The goal is to replenish your stored glycogen that was depleted during your run, and to jump start the recovery and rebuilding process. Your body is maximally efficient at taking carbs and storing them as glycogen in that window immediately after a hard workout, but don't worry if you miss that window - your body will still benefit from a nutritious snack or meal whenever you can get it in.
So what should you reach for? About 200-300 calories with a 2:1 carb:protein ratio is ideal. Some suggestions:
Then within the next few hours, enjoy a larger, balanced meal with plenty of protein and veggies to continue the recovery process.
The quantity of food will depend on your body size, activity level, and your goal. Pay attention to your hunger levels when you are ramping up your training to make sure you are getting enough calories. Running does a number on your neuromuscular system with all those foot strikes into hard ground, which means a lot of muscle breakdown - the rebuilding process can last up to 48 hours!
If you are in a large calorie or carb deficit, your performance will greatly suffer. Listen to your body - if you frequently feel very hungry between meals, that could be a sign that you aren't eating enough.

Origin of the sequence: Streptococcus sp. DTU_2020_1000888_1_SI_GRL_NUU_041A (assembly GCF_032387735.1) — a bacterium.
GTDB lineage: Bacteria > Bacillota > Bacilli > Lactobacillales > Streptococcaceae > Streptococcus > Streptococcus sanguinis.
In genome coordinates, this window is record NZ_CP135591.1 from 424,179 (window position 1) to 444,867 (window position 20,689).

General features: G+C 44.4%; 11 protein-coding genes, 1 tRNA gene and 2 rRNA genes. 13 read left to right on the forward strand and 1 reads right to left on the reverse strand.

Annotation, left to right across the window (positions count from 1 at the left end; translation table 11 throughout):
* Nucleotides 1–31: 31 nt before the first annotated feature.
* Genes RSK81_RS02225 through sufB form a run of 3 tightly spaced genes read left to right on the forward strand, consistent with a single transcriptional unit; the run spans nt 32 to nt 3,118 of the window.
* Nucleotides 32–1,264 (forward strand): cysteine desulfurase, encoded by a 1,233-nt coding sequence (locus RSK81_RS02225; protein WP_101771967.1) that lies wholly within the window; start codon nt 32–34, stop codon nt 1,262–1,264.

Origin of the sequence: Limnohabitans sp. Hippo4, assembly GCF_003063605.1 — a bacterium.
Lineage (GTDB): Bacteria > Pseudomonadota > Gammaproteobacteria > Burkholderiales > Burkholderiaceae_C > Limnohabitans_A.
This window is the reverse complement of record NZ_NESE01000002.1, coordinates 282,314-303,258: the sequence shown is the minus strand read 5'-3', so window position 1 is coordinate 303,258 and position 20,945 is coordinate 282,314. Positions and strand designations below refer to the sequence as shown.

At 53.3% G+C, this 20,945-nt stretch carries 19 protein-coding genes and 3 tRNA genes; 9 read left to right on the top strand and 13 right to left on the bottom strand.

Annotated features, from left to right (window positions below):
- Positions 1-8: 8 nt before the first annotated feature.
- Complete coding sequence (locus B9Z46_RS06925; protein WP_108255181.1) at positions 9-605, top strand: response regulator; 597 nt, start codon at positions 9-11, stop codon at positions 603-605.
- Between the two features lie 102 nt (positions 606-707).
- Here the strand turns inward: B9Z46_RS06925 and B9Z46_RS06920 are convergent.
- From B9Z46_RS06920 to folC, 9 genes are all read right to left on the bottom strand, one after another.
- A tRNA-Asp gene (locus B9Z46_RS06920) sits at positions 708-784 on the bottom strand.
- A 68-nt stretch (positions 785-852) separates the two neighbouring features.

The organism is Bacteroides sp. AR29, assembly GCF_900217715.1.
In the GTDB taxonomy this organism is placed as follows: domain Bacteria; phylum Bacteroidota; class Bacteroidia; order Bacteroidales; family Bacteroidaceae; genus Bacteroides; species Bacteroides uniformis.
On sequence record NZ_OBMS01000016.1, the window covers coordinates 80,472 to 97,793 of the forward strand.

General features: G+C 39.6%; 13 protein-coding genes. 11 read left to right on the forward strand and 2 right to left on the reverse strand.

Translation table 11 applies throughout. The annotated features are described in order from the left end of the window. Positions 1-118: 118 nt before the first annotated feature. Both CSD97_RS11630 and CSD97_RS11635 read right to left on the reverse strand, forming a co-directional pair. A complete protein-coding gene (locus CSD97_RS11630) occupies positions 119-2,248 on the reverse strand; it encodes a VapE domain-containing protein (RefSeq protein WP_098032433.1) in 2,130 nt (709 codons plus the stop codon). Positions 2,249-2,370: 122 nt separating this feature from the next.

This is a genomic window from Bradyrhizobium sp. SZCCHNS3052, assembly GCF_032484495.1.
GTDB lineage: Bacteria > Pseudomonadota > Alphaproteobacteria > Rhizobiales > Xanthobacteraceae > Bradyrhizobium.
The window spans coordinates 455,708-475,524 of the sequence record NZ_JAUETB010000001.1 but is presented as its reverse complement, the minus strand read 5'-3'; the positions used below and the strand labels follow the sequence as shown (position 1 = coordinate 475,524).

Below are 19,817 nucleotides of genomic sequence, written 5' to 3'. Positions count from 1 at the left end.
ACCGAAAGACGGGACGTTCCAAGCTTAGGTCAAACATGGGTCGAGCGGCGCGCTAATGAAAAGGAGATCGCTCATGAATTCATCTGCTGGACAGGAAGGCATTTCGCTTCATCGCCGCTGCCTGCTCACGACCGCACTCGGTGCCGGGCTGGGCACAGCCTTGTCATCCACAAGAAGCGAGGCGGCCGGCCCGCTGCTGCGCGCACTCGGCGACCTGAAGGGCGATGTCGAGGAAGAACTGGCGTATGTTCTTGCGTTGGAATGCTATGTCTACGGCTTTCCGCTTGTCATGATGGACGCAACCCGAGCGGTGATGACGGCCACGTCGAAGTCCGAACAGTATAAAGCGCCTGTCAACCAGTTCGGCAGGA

If one of your primary goals is weight loss while you are in training, then it is important that you speak with a sports dietitian to make sure you dial in your numbers very precisely to achieve the dual goal of losing fat without losing muscle/impeding your performance.)
Many long distance runners believe they must hit a certain number of miles per week, and that simply does not leave much room for recovery days. Many people are finding greater success by cutting back on longer "easy" days, and instead just focusing on nutrition, resting, or cross-training with mobility/rehab exercises on those days. Give it a try!
Think about your sleep as your system reboot. This is when the most crucial recovery and rebuilding happens, because your physical body is at complete rest. If you aren't getting enough of it, you will struggle!